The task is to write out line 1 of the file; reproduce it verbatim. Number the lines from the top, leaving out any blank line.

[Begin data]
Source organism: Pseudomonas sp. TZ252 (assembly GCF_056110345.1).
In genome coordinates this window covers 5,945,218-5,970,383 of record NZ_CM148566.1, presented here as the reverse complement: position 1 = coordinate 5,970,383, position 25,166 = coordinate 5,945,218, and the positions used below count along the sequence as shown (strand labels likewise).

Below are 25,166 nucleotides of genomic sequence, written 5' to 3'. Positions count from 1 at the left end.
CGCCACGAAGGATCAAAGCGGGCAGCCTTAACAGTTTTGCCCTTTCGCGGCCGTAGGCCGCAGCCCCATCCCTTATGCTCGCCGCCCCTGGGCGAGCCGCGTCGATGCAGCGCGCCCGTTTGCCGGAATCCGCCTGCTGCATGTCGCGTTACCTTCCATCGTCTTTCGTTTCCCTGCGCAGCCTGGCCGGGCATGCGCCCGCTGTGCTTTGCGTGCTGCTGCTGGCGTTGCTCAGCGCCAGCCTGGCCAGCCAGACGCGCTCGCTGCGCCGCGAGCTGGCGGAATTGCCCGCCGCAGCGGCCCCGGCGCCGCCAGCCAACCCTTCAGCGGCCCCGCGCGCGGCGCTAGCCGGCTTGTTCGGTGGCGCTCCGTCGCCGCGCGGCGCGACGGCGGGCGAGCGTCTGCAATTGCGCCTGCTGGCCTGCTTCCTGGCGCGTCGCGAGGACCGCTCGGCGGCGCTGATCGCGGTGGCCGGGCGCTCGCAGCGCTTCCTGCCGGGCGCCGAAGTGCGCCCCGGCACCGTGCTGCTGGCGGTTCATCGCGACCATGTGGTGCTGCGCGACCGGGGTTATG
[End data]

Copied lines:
Source organism: Pseudomonas sp. TZ252 (assembly GCF_056110345.1).